Click on any of the markers or lines on the map above to see the journeys of many who made their way to North Adams from Ireland in the second half of the 1800s. Many of the Irish who were traveling to North Adams first immigrated to Canada by way of lumber ships. Leaving Europe on ships bound for Canada was often cheaper than sailing to America and during the Potato Famine in the 1840s many Irish people had little to no money. Once in Canada some decided to stay, most landed in Newfoundland, New Brunswick, or Quebec City. Thousands of Irish however, sailed to Boston or other ports along the Northeastern coast of America. The men, women and children, who could not find transportation to America decided their best chance was to walk across the border. In a journey that would take roughly 10 hours by car, the Irish walked nearly 600 miles to North Adams which took anywhere from a few weeks to a month.
Today it is hard to tell exactly how many Irish immigrants came over land and sea. While there are figures showing those who sailed directly from Ireland to America, mostly by way of Ellis Island which did not open until 1892, those that took a less direct route are not counted in those figures. Some Irish immigrants traveled through Britain and left from English ports. Some records may show that the passengers were originally from Ireland, but not all do. Additionally, during the 1800s the border between the US and Canada was far more fluid than today. Irish immigrants who walked across the border and into the United States by way of Maine and New England states would not have been included in immigration numbers, as it was not until the early 1900s that land migrations were really recorded. One estimate states that anywhere from 1/4 to 1/7 of all Irish Immigrants into America would have gone unrecorded. In essence, the true number of Irish immigrants that made the perilous Atlantic crossing to begin new lives in North America can never really be known.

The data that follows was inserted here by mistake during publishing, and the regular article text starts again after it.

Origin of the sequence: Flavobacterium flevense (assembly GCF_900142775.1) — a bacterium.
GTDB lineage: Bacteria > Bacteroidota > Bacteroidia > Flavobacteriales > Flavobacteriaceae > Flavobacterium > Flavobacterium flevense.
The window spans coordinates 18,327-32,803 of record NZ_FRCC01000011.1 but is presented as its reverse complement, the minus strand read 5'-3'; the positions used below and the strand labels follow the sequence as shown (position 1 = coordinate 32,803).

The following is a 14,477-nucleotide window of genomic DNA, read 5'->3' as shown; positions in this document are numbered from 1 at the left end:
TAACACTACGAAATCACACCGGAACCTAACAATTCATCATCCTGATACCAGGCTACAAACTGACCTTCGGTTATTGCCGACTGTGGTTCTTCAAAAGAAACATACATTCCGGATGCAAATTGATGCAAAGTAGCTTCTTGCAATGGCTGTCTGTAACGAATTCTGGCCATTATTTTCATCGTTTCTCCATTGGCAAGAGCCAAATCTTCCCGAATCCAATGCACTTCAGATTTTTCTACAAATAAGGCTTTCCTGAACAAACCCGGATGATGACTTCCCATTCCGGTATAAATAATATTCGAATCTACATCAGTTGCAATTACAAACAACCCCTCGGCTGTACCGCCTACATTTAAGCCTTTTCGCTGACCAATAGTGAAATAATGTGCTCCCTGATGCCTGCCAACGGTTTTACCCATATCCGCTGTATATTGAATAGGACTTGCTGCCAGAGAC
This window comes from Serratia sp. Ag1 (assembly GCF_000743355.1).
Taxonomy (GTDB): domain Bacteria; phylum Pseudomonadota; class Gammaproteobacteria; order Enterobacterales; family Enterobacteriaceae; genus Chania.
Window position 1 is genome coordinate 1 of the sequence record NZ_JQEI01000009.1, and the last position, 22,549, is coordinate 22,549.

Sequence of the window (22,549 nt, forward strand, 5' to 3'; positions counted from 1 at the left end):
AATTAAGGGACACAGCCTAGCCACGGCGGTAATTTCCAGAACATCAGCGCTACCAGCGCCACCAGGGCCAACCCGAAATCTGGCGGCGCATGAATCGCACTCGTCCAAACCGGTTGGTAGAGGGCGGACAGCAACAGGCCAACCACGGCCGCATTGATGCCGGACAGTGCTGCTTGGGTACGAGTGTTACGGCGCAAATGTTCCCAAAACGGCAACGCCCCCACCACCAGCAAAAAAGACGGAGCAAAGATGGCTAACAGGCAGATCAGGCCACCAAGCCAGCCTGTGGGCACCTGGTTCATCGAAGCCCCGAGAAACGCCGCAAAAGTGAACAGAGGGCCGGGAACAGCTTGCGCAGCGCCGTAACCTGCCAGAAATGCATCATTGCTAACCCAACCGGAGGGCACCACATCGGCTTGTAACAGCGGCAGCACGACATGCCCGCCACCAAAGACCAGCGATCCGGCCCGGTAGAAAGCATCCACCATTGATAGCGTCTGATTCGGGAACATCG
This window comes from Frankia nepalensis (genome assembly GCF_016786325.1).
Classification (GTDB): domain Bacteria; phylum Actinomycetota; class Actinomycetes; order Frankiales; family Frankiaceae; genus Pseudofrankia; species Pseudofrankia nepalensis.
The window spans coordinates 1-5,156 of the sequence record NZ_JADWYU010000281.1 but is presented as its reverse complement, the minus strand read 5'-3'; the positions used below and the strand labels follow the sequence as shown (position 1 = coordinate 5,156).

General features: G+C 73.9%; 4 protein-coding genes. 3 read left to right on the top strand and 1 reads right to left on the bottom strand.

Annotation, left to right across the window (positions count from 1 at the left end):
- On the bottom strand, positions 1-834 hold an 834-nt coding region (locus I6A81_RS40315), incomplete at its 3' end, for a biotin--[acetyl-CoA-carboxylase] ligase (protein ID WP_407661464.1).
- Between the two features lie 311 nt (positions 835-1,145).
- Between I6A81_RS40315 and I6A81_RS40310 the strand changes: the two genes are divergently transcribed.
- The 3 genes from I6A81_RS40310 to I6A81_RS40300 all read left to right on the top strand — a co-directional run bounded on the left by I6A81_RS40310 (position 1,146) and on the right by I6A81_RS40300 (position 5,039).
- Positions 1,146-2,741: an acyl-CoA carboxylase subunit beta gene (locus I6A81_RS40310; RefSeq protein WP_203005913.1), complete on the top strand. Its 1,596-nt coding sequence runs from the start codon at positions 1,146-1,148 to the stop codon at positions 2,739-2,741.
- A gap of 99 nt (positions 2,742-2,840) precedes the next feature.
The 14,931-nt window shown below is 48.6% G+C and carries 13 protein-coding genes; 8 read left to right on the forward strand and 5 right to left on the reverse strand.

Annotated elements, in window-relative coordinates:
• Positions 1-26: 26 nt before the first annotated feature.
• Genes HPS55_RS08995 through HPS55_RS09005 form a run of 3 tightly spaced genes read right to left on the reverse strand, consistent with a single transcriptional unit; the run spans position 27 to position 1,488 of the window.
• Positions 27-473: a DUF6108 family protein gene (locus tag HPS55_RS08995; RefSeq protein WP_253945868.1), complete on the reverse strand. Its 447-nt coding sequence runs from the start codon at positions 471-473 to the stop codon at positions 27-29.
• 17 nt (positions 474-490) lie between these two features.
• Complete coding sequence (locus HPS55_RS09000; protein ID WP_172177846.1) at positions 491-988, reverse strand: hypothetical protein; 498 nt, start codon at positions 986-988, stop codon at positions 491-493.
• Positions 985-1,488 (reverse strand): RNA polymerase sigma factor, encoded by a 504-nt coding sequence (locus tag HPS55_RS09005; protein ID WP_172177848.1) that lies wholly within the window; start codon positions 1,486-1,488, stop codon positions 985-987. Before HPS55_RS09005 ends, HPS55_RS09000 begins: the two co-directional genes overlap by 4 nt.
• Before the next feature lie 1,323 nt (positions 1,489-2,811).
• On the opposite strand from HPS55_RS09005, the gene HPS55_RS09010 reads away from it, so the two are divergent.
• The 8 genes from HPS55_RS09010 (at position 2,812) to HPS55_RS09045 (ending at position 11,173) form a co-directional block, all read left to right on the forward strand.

This is a timeline documenting major events, dates, and people of the Irish Immigration Story to North Adams and the Berkshires of Massachusetts.
 Phil Pugliese, “Irish Fled Famine in Old Country for New World and Hope,” The North Adams Transcript, March 17, 1987.
 “Ellis Island History.” Ellis Island History- The Statue of Liberty & Ellis Island. Accessed November 24, 2017. https://www.libertyellisfoundation.org/ellis-island-history.
 Patrick O’Sullivan, The Irish in the New Communities (London: Leicester University Press, 1997).